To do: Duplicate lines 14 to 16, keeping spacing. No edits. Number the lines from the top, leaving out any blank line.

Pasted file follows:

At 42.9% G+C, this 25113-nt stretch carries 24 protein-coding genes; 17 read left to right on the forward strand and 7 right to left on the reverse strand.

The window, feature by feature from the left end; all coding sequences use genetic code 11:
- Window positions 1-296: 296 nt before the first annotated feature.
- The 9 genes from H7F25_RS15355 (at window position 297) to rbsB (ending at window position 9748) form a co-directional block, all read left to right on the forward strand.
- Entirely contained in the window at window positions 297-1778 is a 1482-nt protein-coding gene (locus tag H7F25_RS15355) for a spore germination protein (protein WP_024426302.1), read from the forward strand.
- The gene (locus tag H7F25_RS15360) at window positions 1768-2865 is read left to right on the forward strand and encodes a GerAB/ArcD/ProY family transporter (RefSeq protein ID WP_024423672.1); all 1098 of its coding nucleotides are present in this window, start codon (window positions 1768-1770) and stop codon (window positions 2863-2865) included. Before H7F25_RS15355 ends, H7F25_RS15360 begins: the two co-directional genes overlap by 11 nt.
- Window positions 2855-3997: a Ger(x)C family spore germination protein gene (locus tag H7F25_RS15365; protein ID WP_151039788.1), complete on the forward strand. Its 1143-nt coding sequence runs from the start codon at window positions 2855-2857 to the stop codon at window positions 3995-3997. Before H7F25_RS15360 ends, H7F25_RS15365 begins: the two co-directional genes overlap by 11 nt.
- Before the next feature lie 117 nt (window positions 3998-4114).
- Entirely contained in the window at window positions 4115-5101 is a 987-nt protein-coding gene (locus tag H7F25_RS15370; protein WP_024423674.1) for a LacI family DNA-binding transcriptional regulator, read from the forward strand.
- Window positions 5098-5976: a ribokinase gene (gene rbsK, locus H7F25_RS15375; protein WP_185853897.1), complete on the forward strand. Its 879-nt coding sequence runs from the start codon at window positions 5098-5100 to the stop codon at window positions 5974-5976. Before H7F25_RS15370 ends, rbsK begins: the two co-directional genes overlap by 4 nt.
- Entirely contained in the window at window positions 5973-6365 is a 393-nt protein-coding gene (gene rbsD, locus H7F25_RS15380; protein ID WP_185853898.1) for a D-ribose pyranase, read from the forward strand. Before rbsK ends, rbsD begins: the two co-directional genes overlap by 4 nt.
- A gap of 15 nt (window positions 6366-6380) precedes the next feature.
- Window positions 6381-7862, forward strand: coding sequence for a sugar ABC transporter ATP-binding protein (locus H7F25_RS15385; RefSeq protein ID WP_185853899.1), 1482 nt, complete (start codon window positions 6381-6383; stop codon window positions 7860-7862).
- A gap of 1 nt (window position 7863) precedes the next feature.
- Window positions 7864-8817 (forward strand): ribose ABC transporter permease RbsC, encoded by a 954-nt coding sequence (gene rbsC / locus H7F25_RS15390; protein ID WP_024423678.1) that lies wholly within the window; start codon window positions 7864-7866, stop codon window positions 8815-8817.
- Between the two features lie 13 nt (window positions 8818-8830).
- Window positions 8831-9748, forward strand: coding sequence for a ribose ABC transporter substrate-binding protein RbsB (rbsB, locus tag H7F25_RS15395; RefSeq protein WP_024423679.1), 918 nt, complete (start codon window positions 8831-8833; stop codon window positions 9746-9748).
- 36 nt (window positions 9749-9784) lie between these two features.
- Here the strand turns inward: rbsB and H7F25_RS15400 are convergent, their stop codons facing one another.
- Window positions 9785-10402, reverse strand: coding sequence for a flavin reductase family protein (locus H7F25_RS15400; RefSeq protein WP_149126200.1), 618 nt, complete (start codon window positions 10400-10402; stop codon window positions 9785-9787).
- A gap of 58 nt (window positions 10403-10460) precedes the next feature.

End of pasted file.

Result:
- A gap of 1 nt (window position 7863) precedes the next feature.
- Window positions 7864-8817 (forward strand): ribose ABC transporter permease RbsC, encoded by a 954-nt coding sequence (gene rbsC / locus H7F25_RS15390; protein ID WP_024423678.1) that lies wholly within the window; start codon window positions 7864-7866, stop codon window positions 8815-8817.
- Between the two features lie 13 nt (window positions 8818-8830).